by John R. Fischer
, Senior Reporter | August 10, 2020
Concerns like these make payers and policy makers hesitant to expand reimbursement for telehealth, out of fear that implementing it as a service will be costly, without having a significant impact on health outcomes.
The RAND Corporation recommends that clinics hire a telemedicine coordinator to oversee their efforts, and to consider offering telemedicine services to patients from their home. The home model has become more common since the outbreak and allows health centers to service patients who live farther away. It may also be more sustainable due to it using less physical clinic space and allowing salaried providers employed by a clinic to work at full capacity.
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“Prior to COVID-19, many payers focused on ensuring access to telehealth only among the most underserved patients (e.g., rural patients in communities without enough healthcare professionals),” said Uscher-Pines. “Payers are also looking for evidence that telehealth services are equivalent to in-person care in terms of quality. Healthcare providers who can help demonstrate the impact of telehealth on health outcomes can help influence the debate on the reimbursement and regulation of telehealth services.”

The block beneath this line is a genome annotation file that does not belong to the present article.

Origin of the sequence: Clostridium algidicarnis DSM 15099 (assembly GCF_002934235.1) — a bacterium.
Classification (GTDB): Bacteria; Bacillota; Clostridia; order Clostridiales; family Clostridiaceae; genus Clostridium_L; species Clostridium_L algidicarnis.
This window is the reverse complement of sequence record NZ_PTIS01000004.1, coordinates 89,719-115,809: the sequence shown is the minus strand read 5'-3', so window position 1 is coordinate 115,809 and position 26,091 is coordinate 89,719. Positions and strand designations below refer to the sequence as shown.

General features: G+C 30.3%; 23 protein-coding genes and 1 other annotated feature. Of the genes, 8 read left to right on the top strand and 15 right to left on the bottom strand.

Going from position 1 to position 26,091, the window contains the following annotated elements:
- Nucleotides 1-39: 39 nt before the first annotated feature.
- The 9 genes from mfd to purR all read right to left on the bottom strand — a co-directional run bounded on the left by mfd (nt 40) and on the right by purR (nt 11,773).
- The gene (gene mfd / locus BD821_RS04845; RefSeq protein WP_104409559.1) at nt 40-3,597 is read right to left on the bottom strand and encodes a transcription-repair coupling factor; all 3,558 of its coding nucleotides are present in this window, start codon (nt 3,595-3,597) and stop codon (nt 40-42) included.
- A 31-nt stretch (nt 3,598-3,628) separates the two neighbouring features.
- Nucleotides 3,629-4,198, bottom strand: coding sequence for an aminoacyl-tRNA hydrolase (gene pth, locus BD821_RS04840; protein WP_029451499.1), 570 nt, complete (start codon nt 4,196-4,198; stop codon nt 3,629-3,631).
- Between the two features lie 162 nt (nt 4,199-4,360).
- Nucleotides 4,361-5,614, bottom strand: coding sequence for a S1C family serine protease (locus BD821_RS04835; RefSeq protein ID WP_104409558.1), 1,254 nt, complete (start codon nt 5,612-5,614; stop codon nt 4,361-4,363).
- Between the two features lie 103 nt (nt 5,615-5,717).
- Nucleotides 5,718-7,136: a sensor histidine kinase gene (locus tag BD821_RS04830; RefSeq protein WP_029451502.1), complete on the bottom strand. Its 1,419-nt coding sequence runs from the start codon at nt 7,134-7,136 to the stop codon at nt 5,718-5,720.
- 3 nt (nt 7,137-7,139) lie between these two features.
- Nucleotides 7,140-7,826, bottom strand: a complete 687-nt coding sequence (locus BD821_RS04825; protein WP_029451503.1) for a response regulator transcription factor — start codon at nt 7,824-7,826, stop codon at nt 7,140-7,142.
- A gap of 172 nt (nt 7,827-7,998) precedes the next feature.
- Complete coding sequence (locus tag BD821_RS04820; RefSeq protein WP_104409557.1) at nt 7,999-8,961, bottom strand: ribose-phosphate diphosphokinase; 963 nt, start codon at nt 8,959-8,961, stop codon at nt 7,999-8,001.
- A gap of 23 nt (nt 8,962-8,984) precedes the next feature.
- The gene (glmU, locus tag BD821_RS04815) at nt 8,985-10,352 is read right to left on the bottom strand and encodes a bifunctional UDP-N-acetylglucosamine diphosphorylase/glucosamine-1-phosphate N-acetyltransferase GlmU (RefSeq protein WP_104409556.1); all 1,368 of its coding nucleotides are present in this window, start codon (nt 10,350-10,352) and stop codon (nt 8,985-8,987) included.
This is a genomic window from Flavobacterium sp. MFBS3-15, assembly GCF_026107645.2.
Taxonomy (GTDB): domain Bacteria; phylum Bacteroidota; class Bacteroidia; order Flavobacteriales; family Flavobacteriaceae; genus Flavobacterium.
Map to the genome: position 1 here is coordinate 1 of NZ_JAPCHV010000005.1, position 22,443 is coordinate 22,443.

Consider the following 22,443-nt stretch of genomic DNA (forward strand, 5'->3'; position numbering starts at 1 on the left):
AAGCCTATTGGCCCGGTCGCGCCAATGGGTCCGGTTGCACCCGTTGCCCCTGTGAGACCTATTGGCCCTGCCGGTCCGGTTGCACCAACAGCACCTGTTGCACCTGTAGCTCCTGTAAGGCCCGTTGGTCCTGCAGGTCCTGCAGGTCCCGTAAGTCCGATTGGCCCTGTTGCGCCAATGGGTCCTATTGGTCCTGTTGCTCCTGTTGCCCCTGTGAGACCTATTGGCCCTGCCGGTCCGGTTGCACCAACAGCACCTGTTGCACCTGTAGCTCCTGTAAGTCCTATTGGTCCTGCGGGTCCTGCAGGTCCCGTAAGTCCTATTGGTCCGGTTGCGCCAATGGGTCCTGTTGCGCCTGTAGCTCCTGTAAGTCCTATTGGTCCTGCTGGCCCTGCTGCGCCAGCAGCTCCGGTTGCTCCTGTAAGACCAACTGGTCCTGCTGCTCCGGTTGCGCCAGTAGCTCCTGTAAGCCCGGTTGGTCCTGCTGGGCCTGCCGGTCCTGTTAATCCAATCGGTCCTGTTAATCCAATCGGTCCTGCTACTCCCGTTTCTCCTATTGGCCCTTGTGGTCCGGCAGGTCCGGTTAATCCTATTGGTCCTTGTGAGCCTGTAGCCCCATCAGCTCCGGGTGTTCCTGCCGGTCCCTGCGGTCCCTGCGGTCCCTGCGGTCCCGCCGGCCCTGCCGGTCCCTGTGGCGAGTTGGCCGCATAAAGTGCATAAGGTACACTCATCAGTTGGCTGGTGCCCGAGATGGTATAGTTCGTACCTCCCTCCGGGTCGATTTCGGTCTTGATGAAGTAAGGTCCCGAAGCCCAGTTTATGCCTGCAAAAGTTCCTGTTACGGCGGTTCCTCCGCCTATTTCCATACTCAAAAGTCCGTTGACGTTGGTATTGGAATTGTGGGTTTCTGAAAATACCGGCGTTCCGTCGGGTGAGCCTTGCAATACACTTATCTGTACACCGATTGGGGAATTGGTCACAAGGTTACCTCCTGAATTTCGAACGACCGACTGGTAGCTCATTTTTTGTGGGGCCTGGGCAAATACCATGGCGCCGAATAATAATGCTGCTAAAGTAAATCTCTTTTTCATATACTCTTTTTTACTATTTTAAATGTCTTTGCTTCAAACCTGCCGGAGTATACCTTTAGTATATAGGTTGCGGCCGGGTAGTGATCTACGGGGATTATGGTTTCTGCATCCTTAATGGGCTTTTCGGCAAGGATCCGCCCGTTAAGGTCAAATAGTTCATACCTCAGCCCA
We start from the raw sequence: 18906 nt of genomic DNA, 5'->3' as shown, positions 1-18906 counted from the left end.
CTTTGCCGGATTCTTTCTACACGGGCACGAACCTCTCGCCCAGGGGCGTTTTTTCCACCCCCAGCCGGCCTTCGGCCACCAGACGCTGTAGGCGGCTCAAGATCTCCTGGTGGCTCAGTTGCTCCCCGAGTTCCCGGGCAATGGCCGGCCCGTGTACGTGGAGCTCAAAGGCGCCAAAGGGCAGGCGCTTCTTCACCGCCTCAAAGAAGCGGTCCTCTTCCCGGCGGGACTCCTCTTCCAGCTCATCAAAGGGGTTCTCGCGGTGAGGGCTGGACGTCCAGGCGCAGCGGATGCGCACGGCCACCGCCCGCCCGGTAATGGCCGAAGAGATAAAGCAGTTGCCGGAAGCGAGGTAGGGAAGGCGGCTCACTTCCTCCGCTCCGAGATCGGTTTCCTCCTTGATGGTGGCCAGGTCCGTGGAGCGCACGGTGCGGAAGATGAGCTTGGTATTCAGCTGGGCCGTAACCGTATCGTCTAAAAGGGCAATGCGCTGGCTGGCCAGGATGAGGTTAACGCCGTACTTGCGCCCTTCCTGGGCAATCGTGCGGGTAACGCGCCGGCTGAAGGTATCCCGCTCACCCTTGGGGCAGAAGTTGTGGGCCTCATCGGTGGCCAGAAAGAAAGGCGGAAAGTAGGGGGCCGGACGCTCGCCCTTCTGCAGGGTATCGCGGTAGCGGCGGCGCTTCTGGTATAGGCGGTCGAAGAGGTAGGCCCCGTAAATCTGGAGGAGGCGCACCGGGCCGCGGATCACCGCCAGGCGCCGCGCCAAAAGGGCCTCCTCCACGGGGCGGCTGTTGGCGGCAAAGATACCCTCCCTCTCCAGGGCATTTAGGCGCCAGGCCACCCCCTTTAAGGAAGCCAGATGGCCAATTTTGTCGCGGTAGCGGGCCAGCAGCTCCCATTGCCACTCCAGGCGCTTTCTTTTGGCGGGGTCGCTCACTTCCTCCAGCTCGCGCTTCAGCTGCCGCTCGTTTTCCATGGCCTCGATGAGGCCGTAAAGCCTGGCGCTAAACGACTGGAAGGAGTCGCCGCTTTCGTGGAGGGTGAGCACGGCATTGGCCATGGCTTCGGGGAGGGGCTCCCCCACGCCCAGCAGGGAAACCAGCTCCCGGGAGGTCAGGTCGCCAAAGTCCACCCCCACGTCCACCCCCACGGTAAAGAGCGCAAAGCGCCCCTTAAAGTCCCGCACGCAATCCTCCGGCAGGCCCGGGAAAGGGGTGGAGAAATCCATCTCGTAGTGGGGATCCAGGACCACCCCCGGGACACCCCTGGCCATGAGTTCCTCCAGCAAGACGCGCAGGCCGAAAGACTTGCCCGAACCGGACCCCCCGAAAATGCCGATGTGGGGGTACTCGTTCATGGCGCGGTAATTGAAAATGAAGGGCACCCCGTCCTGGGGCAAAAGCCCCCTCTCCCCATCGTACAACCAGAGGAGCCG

Funding for the research was provided by the California Health Care Foundation.
The findings are available online at www.rand.org. Back to HCB News